The Independent Weekly has just learned that the Lafayette Housing Authority official in charge of the embattled Disaster Housing Assistance Program, which had an annual budget of $1.8 million, drives an LHA-owned vehicle despite that his driver’s license has been suspended since July 12, according to the Louisiana Office of Motor Vehicles.
The 18th Judicial District Attorney’s Office, which covers Iberville, West Baton Rouge and Pointe Coupee parishes, requested that LHA Deputy Director Jonathan Carmouche’s license be suspended after he failed to pay a speeding ticket he received in February of this year. Carmouche was cited in Iberville Parish for driving 75 in 60 mph zone, apparently while traveling on a bridge, the ticket indicates. He was scheduled to appear in Iberville Parish court in Plaquemine on April 26 but did show up and did not pay the $171 fine. The DA’s office asked the state Office of Motor Vehicles to suspend his license.
Carmouche was driving an LHA-owned vehicle, a 2006 Ford sports utility vehicle, when he was ticketed. It’s unclear what kind of LHA business Carmouche was conducting at the time.
The penalty for driving with a suspended license is severe, commanding a $335 fine in the 15th Judicial District with a mandatory court appearance. Conviction results in the loss of driving privileges for one year, according to a local prosecutor. More critical, however, is the liability Carmouche’s poor decision presents for the LHA. Should Carmouche get into an accident, his not having a valid driver’s license would likely void the LHA’s insurance coverage.
Carmouche’s alleged mismanagement of the disaster housing program led to the dismissal of five case managers, Chris Williams, Beatrice Wilson (aka Porsha Evans), Charlie Esie, Linda Jefferson and Myra Parker, on Aug. 13. The pay of those managers, who started out making $11 an hour to help the down-and-out get back on their feet after the 2005 and 2008 hurricanes, skyrocketed 236 percent to $37 an hour from the time of the contracts’ inception in late 2007. They also got a $600 monthly car allowance.
Carmouche, who makes $85,000 a year, says when the workload for case managers increased in 2008 after hurricanes Gustav and Ike, he recommended the existing case managers get more compensation rather than hire more workers. After repeated public records request for the current contracts of the case managers, those that would have been in place up until the time the contractors were fired, Carmouche finally acknowledged that the contracts were not up to date. In fact, the contracts are in such disarray that the one the LHA sent to us for Linda Jefferson, purportedly for the period March 2, 2009, to February 28 of this year, was for $12 an hour. Jefferson, like the other four case managers, was making $37 an hour when her contract was canceled Aug. 13. “Because of the continual extensions of the DHAP-Ike/Gustave [sic] program and the recurrent needs of the families, time did not permit to update the contracts with each extension," Carmouche wrote in an email response.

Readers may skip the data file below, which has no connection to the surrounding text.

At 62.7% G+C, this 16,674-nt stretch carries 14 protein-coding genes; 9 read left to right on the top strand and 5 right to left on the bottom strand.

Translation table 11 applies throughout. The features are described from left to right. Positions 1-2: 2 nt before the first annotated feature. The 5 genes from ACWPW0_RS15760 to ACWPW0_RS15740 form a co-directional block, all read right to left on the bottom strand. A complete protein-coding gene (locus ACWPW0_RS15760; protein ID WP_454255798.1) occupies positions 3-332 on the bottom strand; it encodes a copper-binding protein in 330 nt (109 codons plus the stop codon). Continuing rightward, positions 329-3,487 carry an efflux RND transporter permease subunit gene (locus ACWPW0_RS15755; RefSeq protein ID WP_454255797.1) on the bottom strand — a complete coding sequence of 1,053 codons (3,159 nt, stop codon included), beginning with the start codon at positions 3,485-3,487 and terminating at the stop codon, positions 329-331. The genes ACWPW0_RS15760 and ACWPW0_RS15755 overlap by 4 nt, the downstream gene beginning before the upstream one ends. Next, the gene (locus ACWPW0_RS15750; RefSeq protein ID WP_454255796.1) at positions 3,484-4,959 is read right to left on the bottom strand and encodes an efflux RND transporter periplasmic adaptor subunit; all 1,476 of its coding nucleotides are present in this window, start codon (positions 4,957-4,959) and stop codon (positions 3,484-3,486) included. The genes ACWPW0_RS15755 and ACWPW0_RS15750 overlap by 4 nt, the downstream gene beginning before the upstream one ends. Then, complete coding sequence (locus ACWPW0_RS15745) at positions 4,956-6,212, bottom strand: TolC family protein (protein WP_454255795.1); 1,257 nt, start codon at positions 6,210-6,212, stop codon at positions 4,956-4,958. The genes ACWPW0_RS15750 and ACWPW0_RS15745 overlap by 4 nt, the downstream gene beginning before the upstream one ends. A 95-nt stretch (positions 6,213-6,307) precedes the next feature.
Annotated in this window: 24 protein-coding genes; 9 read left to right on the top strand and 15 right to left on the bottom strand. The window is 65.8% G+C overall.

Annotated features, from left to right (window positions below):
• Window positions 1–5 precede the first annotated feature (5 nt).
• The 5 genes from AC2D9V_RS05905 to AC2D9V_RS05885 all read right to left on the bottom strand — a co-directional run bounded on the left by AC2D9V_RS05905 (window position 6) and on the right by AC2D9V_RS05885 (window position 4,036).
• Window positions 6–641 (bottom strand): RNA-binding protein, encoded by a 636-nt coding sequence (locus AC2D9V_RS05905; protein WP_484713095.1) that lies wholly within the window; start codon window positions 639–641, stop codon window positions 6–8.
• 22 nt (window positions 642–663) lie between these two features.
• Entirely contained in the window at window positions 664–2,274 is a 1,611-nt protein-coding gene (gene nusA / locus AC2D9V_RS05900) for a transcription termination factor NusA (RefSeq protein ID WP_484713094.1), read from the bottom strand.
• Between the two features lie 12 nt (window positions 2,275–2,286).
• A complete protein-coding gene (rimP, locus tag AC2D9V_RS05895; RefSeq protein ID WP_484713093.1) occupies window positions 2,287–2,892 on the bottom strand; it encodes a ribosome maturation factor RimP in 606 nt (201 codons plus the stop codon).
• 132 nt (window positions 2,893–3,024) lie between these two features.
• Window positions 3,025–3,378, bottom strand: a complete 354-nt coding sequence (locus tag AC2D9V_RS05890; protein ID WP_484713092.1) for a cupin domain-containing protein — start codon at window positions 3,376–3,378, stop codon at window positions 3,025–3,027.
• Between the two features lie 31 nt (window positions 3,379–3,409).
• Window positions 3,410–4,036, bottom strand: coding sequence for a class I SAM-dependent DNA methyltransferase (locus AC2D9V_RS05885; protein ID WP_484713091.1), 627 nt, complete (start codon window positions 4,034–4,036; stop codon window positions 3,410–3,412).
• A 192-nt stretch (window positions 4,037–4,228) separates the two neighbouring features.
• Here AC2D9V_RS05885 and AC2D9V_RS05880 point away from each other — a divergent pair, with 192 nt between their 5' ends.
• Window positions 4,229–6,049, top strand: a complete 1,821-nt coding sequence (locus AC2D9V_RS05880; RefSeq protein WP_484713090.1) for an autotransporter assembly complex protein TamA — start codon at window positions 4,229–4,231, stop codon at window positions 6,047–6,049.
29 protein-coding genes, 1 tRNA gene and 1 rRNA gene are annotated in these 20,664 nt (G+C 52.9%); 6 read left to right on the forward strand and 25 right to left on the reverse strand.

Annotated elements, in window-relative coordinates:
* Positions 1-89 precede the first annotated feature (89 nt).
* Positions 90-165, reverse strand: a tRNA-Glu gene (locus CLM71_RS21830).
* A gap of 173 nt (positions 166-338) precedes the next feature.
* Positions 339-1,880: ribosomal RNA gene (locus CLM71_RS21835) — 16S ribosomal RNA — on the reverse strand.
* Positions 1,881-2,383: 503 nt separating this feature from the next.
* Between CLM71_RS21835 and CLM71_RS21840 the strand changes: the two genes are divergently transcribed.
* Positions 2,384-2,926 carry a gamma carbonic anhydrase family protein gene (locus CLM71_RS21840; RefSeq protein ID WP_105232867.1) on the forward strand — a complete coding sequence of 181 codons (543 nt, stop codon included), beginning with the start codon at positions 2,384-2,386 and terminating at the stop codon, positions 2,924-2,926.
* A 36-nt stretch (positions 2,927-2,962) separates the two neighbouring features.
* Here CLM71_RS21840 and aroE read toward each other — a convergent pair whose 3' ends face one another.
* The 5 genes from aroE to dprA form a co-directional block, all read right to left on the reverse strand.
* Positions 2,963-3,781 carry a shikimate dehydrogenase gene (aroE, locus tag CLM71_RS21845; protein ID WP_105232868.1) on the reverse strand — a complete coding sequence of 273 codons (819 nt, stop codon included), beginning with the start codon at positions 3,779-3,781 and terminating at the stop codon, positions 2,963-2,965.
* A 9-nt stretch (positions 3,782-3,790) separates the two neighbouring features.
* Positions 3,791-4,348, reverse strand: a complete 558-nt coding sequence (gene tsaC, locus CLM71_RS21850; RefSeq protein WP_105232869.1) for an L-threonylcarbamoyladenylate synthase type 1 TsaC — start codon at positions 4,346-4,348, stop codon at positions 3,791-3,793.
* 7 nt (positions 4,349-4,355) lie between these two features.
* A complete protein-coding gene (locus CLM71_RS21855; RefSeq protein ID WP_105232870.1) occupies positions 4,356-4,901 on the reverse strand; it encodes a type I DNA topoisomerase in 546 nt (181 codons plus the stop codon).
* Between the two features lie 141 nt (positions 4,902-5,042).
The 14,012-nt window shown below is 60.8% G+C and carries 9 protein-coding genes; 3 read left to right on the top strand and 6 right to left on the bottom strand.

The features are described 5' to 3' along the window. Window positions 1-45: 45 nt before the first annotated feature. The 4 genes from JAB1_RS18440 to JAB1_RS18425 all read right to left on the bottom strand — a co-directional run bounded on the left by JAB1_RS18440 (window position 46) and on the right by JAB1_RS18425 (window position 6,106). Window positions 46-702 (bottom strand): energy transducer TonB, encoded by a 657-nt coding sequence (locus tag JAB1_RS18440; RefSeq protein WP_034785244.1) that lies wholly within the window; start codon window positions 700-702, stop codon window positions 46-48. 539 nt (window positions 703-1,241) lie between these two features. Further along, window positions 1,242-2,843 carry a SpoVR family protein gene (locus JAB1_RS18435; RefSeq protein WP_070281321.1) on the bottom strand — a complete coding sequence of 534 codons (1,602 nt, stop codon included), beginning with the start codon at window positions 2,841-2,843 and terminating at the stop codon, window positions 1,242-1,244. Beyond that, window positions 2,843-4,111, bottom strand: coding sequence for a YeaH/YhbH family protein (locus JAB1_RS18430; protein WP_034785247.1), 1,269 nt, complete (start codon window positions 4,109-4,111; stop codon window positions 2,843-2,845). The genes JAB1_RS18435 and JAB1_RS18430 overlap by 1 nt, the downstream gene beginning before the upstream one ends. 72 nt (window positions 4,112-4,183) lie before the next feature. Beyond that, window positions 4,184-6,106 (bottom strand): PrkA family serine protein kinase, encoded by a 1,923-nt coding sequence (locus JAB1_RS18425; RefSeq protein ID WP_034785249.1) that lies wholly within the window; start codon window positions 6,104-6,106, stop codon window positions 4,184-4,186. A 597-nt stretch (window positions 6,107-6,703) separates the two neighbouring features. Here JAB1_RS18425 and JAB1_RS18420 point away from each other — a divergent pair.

The Independent Weekly’s investigation into the program revealed that Carmouche himself was getting a piece of the DHAP action, inspecting homes in the program “on Saturdays” for $75 a pop. He got an extra $20,000 from the LHA for inspecting homes in six parishes in 2009 and another $11,300 so far this year. He began inspecting DHAP homes in May 2009; the figures from LHA did not give a breakdown of how much he got from that program alone. Carmouche double-dipping on the DHAP may have constituted a U.S. Department of Housing and Urban Development violation. He is no longer inspecting homes for the LHA.
Read more about the DHAP debacle in The Independent Weekly’s Aug. 18 cover story, “Self Serving.”
The LHA office and the LHA’s automobile insurance agency, Bayou Classic Insurance out of Shreveport (the insurance is with Progressive), were both unaware that Carmouche’s license is under suspension. LHA Executive Director Walter Guillory first learned of the suspension from our inquiry and assured us he would meet promptly with Carmouche and get back with us.
Carmouche did not immediately return a message seeking comment.
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